transfiguration (when He revealed Himself in glorified form). The significance of
those two occasions is evident, but this time seems a little insignificant. Why would
the Father choose to speak from heaven now?

When was He glorified, and when will He be again? The answer is revealed in the
following verses:

29
The people therefore, that stood by, and heard it, said that it thundered:
others said, An angel spake to him.

Taking verse 37 into account, we know that these people didnt believe Jesus. Its
interesting that some of the people heard something they thought was just an
occurrence of nature and others thought it was something spiritual, but neither
one recognized the voice of the Father.

30
Jesus answered and said, This voice came not because of me, but for your
sakes.

If they dont believe then why is it for their sakes? In the Greek it actually says
something more like, Not because of me, but because of you. The reason is
revealed in the next verse:

31
Now is the judgment of this world: now shall the prince of this world be
cast out.

They dont believe; compare this with verse 48. The reason the Father spoke from
heaven is to glorify Himself as the Judge of these unbelievers. His voice that day is
a testimony and evidence against them. It is against the hardness of their hearts.

Understanding it this way is important because it helps keep verses 39-41 in
context and it stays within the greater context of the chapter and the rest of the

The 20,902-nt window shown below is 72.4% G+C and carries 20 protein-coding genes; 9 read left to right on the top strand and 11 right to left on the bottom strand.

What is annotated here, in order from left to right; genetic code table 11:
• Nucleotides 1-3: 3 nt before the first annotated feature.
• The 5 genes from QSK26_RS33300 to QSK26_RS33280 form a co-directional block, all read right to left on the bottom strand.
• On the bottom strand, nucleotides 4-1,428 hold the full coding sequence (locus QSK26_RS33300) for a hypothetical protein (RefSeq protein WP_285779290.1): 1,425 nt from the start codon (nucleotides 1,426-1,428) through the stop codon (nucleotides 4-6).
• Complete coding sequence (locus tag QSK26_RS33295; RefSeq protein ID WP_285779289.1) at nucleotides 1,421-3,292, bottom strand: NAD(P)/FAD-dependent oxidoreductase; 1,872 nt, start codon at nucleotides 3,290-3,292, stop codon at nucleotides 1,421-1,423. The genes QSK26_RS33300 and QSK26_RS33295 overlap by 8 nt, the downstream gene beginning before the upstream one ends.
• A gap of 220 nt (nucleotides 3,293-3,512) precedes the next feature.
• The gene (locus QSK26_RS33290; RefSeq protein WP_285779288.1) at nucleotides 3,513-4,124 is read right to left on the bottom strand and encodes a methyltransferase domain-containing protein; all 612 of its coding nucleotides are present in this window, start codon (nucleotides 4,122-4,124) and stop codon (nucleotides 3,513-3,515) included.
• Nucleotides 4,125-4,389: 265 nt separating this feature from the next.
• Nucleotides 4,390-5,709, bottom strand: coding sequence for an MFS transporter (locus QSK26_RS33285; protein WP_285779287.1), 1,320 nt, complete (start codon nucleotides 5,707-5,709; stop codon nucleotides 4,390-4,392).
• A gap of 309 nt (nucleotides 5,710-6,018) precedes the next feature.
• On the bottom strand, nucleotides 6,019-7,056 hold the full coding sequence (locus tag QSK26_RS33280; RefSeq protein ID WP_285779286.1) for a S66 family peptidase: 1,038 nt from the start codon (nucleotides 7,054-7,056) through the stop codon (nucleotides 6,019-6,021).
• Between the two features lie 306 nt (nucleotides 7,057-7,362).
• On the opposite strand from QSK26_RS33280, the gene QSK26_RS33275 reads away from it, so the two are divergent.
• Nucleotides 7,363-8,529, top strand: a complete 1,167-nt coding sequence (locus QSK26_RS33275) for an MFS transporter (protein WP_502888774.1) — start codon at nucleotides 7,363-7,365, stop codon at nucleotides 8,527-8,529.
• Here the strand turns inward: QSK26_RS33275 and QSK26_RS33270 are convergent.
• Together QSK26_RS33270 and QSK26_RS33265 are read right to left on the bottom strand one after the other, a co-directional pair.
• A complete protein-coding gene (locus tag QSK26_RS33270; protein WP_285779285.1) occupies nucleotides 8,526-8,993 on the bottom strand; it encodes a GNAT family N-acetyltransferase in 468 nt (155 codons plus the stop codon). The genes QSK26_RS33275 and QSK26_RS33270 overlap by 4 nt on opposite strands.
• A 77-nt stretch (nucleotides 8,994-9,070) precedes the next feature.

book. Hes going to die because of their evil judgment against Him, but He will
live anyway because of the testimony of the Father. These judges will soon
become defendants and theyll be found guilty and condemned, but no one will be
able to save them:

32
And I, if I be lifted up from the earth, will draw all men unto me.
33
This he
said, signifying what death he should die.

Now, the tendency in our time is to put the emphasis on the second half of verse
32, but John doesnt do that. Its not an argument about whether He will draw all
men universally or whether He will draw only the elect. Just the context of the
passage (especially verse 40) automatically eliminates the Universalist
interpretation.
1


The focus is on the first half of verse 32: lifted up from the earth. He says this to
show what kind of death Hell die. Its interesting because the Greek word for
show comes from the same word used to describe His signs and miracles.
2
So, in
other words, Hes showing that He not only knows about His upcoming death, but
He knows how it will happen and goes willingly in order to glorify the Father. He